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Discussion Starter · #1 · (Edited)
I have finally gotten around to addressing my ABS light. Light went on at 60,000, took it in, outrageous cost to repair. Have driven for almost 100,000 after that. (my thinking, never had ABS before, I can do without it now) I decided, now that I'm retired and working on the truck more, I would look into fixing it my self. Pulled the codes, (with a jumper) and 3 of the 5 systems are bad! And you can only pull 3 codes at a time. Cost in parts is still ridiculous. I have decided to delete the ABS pump and replace the master cylinder, with an older 3 port output, (the ABS mc only has 2) Basically turning the braking system, back to a 2000. Looking for people to find flaws in my plan.
 

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I’m interested in this. Mostly because I have the same scenario as you.

Do you think it will be any different than the system being disabled when it sees a problem (which is what happens now)? Other than removing the pump as a potential place to get air in the system I can’t really see any benefits.
 

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Unless the ABS pump is leaking, why not just unplug the ABS control unit and leave the pump and master cylinder alone? That said, my personal recommendation is to repair the system. The fact that you haven't needed yet doesn't mean that someday it won't prevent you from getting into an accident or other bad situation, if you were to have it fixed.
 

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Discussion Starter · #4 ·
I think it's a possible cause of some air getting the system, that I don't get a firm pedal, on the first pump, perfect on the second, and no other real culprit. As far as repairing, unless you buy from Nissan some parts are not even available. When I pulled codes, I had a bad pump, used $150 eBay, new Nissan $750. Rear speed sensor even from rockauto is $270, I don't remember what the third code was, but it will only pull 3 at a time. Doesn't seem worth it to me, been driving for 45 years this was the first vehicle I ever had with ABS. Replacing the master cylinder and plumbing a few brake line for about $50, Then if I can get rid of that annoying ABS light, I'll be happy.
 

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As far as the pedal, make sure your rear brakes are not in need of adjusting, because that will cause that, as well. Usually if you have a leak causing air in the system, the pedal will gradually sink to the floor as you keep pressure on it.
 

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Discussion Starter · #6 ·
As far as the pedal, make sure your rear brakes are not in need of adjusting, because that will cause that, as well. Usually if you have a leak causing air in the system, the pedal will gradually sink to the floor as you keep pressure on it.
There is no doubt that there air in the system. When I did a vacuum bleed, I got bubbles from FR, like it was a bad leak. There is no leak, if air could come in, fluid would go out, no leak. I have a gear head buddy down the street, he had the theory, "That there was no leak with positive pressure (brake pedal) but a caliper seal could leak under negative pressure (vacuum bleed) . I guess new calipers are in order, they are original. Thanks about the rear brake thing is on the slate, even though no problems. But either its the caliper thing, or the abs pump is letting, and sealing the air in. That's why the possible delete, to simplify. Thanks again.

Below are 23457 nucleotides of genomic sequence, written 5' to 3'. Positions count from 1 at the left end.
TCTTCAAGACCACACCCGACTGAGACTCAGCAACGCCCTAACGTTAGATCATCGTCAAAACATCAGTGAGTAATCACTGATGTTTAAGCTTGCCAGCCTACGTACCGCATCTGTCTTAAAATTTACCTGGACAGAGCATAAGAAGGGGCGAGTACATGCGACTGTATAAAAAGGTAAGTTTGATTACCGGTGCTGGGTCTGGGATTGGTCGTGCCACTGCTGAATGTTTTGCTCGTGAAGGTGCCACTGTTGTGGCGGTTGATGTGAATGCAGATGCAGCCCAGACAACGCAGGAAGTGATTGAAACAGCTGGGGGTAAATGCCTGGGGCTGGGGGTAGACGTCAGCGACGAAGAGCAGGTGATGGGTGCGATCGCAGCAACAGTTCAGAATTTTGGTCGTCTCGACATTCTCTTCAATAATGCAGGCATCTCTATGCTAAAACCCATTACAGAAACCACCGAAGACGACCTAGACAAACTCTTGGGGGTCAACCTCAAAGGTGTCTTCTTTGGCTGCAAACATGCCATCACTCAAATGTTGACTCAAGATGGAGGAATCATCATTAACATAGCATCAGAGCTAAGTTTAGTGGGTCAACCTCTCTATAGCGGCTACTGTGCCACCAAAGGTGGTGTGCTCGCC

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How familiar are you with using vacuum pumps? I've used them for over twenty years and you will almost always get air bubbles in the fluid you pull out when you bleed the brakes. It will pull the outside air past the threads of the bleeder valve, so it looks like there is air in the system when there isn't. If you remove the bleeder screw and put some silicone grease on the threads and re-install it, it will help, but is still not guarantee.
 

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Discussion Starter · #8 · (Edited)
How familiar are you with using vacuum pumps? I've used them for over twenty years and you will almost always get air bubbles in the fluid you pull out when you bleed the brakes. It will pull the outside air past the threads of the bleeder valve, so it looks like there is air in the system when there isn't. If you remove the bleeder screw and put some silicone grease on the threads and re-install it, it will help, but is still not guarantee.
Thought about that, did a few things to stop that, but it does only happen at the one wheel, and again it acts like there is air in the system. My plan is to do a pressure bleed, since I have no fluid leaks under brake pressure, and see what happens. After that probably new calipers, and though the rears are worn (a little more than 1/4" left) and seemed to be adjusted properly, I'll probably do the rears at least none of these things are that expensive.
 

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It sounds like a plan!
 
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